Lillie Devereux Blake, a 19th century American writer and women’s rights reformer, played an important, though often overlooked, presence in social movements in the United States.
In 1833, Elizabeth Johnson Devereux was born in Raleigh, North Carolina to southerner George Pollock Devereux and northerner Sarah Elizabeth Johnson. Following her father’s death in 1837, her mother moved her two daughters back to her home in New Haven, Connecticut, where the young Lillie attended the Apthorp School for Young Ladies. Continue reading Lillie Devereux Blake →
What connects Winston Churchill, women’s trades unions, Irish independence, an early 20th century magazine opposing traditional gender concepts and a suffrage petition long enough to carpet a railway platform?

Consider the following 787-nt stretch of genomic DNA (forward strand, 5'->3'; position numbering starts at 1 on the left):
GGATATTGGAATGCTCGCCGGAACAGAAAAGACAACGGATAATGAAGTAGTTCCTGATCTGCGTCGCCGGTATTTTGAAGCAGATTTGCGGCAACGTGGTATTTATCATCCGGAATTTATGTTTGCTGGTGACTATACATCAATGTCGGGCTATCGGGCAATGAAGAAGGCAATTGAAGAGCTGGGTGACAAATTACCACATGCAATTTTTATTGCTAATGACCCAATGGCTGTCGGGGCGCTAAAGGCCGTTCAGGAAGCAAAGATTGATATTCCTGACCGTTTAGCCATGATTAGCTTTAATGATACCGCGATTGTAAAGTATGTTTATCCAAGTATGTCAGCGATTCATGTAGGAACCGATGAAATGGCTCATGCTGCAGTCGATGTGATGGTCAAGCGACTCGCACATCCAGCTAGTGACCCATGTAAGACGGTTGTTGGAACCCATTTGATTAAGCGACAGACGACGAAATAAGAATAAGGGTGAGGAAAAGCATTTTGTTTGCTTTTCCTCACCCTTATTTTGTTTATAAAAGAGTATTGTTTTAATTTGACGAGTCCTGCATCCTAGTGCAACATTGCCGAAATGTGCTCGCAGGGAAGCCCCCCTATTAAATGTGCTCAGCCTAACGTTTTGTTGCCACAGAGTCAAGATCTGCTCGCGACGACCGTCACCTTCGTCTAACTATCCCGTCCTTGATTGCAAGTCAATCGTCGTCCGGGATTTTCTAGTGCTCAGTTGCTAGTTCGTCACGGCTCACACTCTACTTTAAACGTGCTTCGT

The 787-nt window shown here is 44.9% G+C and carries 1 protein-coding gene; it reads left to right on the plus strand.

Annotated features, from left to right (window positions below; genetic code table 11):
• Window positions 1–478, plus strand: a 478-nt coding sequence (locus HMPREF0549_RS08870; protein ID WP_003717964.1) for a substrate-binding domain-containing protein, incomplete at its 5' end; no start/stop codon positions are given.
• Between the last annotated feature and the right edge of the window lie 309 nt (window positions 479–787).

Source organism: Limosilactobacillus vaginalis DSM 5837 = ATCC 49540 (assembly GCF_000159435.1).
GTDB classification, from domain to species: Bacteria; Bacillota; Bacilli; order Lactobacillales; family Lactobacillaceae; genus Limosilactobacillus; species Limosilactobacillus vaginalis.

The answer is Esther Roper: suffragist, labour organiser and pioneering writer on gender and sexuality.
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Sarah Emily Davies was born on 22nd April 1830 in Southampton, England. She helped start the first college in England for women.
Emily Davies was involved in women’s rights throughout her life. She edited a magazine which focused on women’s rights called The English Woman’s Journal, and was one of a number of like-minded women who formed The Kensington Society, a group where where they met to discuss equality issues such as the right to vote and the right to education.
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